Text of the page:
The period of most intensive trade-economic development relations between the PRC and Georgia reached its peak in the last decade. So, if in 2000 the trading volume between the two nations was only $4.1 million, then by 2015 it equaled no less than $690 million (by Georgian data) or even $960 million (by Chinese data). Thus, in the beginning of 2015 China became Georgia’s third major trade partner, supplying 8.3% of the country’s total foreign trade turnover, losing first place to Turkey (15.7%), and second to Azerbaijan (11.4%). The main article exported from Georgia is copper ($12 million in January-February 2015), as well as organic grape Georgian wines enjoying a growing demand from Chinese consumers ($1 million over the same period). It is important to note that in the beginning of 2015, Georgian export to China rose by 271% compared to the beginning of 2014.
Starting from 2012, the PRC planned to invest $1.7 billion in Georgian economy in the coming five years. These criteria were completely fulfilled: in the following years until now the volume of Chinese investments was an average of $300 million yearly, and in the future, it promises only to increase. Moreover, participation of Chinese capital in Georgian economy enables creating 1,000 new jobs yearly. For the Georgian population of only five million, this is no small number.
Chinese-Georgian relations are considerably strengthened by the Georgian governmental economic reforms policy, thanks to which in 2014 Forbes magazine rated Georgia as the 47th best country for starting a business. This position is higher than its neighbors in the region: Turkey received 50th place, Armenia – 56th and Azerbaijan – 60th. An inviting environment for investments in Georgia is created by a fairly low tax level in the country and minimal corruption, as well as current free trade agreement with the CIS countries. In the interests of simplifying business practices for Chinese investors in Georgia, there are also free industrial zones in Kutaisi, Poti, Batumi and Tbilisi.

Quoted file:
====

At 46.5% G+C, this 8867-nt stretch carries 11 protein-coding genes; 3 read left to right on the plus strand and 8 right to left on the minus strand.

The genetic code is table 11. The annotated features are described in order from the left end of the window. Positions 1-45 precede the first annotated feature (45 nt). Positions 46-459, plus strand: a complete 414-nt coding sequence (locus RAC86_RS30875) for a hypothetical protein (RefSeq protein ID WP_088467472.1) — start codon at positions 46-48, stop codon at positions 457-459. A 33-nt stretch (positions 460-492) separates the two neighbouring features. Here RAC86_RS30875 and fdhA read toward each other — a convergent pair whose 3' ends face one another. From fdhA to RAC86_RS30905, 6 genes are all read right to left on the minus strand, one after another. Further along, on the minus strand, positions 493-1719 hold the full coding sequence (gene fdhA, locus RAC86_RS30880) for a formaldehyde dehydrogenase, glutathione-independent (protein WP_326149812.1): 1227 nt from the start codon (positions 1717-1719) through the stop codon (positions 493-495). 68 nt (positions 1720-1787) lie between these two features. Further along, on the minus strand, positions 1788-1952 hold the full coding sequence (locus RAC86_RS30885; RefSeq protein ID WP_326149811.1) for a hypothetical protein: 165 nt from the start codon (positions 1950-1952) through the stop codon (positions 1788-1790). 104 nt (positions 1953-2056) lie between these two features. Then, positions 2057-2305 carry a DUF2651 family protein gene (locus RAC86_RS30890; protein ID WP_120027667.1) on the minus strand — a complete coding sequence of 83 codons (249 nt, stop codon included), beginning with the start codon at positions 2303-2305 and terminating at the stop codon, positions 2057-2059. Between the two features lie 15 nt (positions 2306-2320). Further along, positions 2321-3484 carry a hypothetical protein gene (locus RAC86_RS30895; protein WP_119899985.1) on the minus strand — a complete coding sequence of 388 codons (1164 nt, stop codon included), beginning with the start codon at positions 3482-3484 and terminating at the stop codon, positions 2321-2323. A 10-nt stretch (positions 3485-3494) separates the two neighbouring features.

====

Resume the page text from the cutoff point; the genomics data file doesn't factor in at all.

However, mutually profitable cooperation between China and Georgia is based on, first of all, Georgia’s geographic position, thanks to which the country can become a vital player in the transportation of goods between China and the EU.
In particular, as one of the priorities of the Georgian economy strategy adopted in 2014, “Georgia – 2020”, the need to reinforce the nation’s role as a transit government in the planned “New Great Silk Road” proposed in September 2013 by the Head of the PRC, Xi Jinping at a high level meeting in Kazakhstan, is emphasized. At the base of the “Silk Road Economic Belt” lies the goal of connecting transport routes in Central, Eastern, Southern and Western Asia. These goals are being reached through the support of Asian Infrastructure Investment Bank and the Silk Road fund and have been made into reality so successfully, that in 2015 the “Silk Road Economic Belt” has every opportunity to become one of the key topics in the region.
It won’t be wrong to note that Georgia is the shortest and fastest trade route between China and Europe.